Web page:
The Orphan Train in Tippecanoe County
By Amy Harbor, Research Library Coordinator
The Children’s Aid Society of New York City was founded in 1853 with the purpose of improving the living conditions of some 10,000 vagrant children in the city. Its first Secretary, Charles Loring Brace, developed programs to provide education, housing, food, clothing and medical care to impoverished children, with the aim of keeping them off the streets. One of the most well-known programs promoted by Brace was placing disadvantaged urban children in Christian homes in rural areas. Several times a month, groups of children were rounded up in groups, given new clothing and escorted to the train station. There they were met by Agents who took them by train on a three to four day journey to new homes on farms in the Midwest. Although later the subject of much criticism, in the early days the Orphan Train Movement was well received in the agricultural states of the Midwest. Hundreds of children were transported from the slums and streets of cities on the East Coast to new lives on farms in Indiana as well as other states.
The 1860 annual report of the Children’s Aid Society shows that 352 children came to Indiana that year. Henry Friedgen was noted in the report as having brought five groups totaling 206 children to Indiana in 1860. Several of those groups came to Tippecanoe County. Notices were placed in local newspapers announcing the impending arrival of orphans from New York, and families turned out at the appointed time and place to choose children, or to simply watch the proceedings. After each stop, Mr. Friedgen wrote letters back to Mr. Brace in New York letting him know how the placements had gone. While in the area, he would also check on placements from his prior trips. In January of 1860, Friedgen wrote that he visited Dayton, Indiana where he had placed 58 children one year earlier. On this trip he brought 44 more children to be placed in the area. In one heartbreaking letter on 10 February 1860, he wrote to Mr. Brace:
I wrote to you on the 5th instant, to inform you that the children were all placed in good homes, except three large and three small boys. The last boy I had to dispose of was the deaf mute. I had almost given up all hopes of finding somebody who would take the responsibility of taking this unfortunate, but very interesting boy. (He is eleven years old, either of German or Italian descent.) But the Lord was with us, and guided our footsteps to a place where there are two families living, containing seven deaf and dumb persons, and one little girl about eight years old, the only one who can speak with her tongue and by signs. They are wealthy, and people of a highly moral and Christian character.…. They embraced the boy, and concluded at once to keep him, and give him, not only a home, but educate him also.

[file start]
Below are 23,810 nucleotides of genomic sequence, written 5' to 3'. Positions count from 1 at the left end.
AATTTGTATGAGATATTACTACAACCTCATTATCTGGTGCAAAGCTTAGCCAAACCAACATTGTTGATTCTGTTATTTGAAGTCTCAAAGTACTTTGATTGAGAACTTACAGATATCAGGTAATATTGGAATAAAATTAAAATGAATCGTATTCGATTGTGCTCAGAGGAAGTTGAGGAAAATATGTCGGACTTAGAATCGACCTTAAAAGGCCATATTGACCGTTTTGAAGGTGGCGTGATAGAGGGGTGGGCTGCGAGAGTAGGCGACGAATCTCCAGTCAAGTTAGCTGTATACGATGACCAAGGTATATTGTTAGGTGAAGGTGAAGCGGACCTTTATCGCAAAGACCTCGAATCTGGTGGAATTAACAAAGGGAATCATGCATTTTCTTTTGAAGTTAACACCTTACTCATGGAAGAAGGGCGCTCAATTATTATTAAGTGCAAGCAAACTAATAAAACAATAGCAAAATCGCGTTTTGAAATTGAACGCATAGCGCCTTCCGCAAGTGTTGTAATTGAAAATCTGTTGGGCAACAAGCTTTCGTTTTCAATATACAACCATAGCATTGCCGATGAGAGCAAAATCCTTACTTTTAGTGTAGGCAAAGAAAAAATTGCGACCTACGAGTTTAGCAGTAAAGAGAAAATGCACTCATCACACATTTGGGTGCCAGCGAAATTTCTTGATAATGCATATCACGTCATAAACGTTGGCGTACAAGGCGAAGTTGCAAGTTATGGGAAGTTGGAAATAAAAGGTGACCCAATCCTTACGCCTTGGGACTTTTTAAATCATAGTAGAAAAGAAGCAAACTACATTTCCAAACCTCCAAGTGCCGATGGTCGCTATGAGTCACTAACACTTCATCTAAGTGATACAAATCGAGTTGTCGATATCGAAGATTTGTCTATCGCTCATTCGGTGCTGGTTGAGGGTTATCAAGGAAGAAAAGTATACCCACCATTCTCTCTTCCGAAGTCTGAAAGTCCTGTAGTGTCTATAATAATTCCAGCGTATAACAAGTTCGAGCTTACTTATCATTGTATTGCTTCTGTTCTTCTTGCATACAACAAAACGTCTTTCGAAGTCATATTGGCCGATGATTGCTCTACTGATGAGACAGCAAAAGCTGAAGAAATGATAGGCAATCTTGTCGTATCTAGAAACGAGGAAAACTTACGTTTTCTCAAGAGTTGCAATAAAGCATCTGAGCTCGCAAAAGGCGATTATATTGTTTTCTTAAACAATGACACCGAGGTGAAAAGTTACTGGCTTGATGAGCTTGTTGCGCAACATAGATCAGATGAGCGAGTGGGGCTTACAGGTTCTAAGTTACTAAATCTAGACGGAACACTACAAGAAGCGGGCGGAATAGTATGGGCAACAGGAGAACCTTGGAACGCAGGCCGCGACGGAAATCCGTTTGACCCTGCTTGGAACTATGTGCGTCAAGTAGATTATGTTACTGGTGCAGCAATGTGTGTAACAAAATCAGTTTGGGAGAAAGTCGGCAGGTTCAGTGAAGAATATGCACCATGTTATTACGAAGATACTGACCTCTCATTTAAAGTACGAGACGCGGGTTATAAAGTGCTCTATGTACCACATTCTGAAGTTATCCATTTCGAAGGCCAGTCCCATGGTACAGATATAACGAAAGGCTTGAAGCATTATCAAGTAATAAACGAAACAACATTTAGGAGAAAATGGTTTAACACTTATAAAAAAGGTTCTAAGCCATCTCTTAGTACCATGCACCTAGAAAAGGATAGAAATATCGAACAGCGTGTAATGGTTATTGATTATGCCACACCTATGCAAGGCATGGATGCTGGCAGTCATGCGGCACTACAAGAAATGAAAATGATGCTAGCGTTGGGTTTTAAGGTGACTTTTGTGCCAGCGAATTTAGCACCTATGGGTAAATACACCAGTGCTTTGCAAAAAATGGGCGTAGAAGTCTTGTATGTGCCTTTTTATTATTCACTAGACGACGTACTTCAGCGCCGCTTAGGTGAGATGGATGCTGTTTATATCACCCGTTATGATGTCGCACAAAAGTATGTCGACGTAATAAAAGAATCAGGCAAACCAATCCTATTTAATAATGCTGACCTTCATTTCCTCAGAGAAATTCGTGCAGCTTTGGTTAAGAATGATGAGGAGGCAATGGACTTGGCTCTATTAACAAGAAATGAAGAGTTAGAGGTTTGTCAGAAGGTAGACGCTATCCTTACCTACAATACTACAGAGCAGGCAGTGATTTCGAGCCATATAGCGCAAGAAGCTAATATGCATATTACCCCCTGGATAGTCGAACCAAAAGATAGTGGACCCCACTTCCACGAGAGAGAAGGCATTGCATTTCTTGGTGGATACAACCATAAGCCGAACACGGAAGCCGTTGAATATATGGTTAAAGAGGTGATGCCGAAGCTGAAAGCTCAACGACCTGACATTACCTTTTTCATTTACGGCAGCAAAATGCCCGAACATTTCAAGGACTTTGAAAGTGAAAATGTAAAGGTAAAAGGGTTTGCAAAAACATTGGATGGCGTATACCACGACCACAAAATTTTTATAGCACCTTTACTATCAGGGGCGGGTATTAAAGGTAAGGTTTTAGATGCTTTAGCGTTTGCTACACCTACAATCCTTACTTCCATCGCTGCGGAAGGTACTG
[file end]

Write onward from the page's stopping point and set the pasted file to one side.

Later in the 1860 report, the following letter from the deaf-mute farmer to Mr. Friedgen was included:
C—– H——, Ind. March 5th, 1860
My Dear Sir: I received your kind letter some days ago. The first of the time when you left D—–, he cried and stamped on the floor by the door, but I took him to show him the horses; I told him when he will be a big man, I would give him a horse. Then he quit crying, and he began to learn A, B, C, on that day when you left here. Now D—– is doing very well. I am willing to take care of him over twenty-one years old, if he stays here as long as he ever gets to be twenty-one years old; then I will give him a horse, money, clothes, school, etc.
Yours truly, friend, L. F. W.
It didn’t take much sleuthing to learn that L.F.W. was Luther F. Wall, a farmer in the Clarks Hill area. Looking at the 1860 Census for Tippecanoe County, I learned that the boy’s name was David Broker.
Luther Wall was born to hearing parents, Richard and Theodocia Wall in 1823. Natives of Pennsylvania, the Wall family came to Tippecanoe County by way of Kentucky, around 1830, when Richard purchased five 80 acre parcels in Lauramie Township, just south of Clarks Hill. Richard and Theodocia had 9 children who grew to adulthood, and four of them, two boys and two girls, were deaf. The boys, Luther and Calvin were among the first students to attend the Indiana School for the Deaf, which was founded in 1843. Both spent seven years at the school, and married deaf women. Two of Luther’s three children were also deaf, one dying in infancy. A small community of deaf people grew up in the area, as the 1860 Census shows that both Calvin’s and Luther’s households included several farm laborers who were deaf. Tragically, Luther died in 1864 after being run over by a train, and Calvin was accidentally shot to death on his way to California. Luther’s wife Arietta died in 1871.
Luther Wall followed through on his promise to educate David Broker. Records show David was admitted to the State School for the Deaf in 1861 at the age of 12, and he was still there in 1870. He married Watty Street in 1878 in Grant County. Watty, who was also deaf, was also educated at the Indiana School for the Deaf. David and Watty had two daughters and a son, none of whom was deaf. For most of his adult life, David worked as a factory laborer, including in a plate glass factory and an iron foundry. The family moved several times, living in Logansport, Kokomo, Hartford City, Sweetser, Anderson and Connersville. After Watty died in 1895, David lived the rest of his life with his younger daughter’s family in Kokomo. He died on March 12, 1924. David Broker’s obituary in the Kokomo Tribune says he was born in on Long Island, New York, but makes no mention of his train trip to Indiana with 43 other orphans. He is described as a “very loving father, very agreeable to all who knew him, and a great help in many ways to those who were unfortunately afflicted in the same way.” David Broker was buried in Logansport with his wife Watty.
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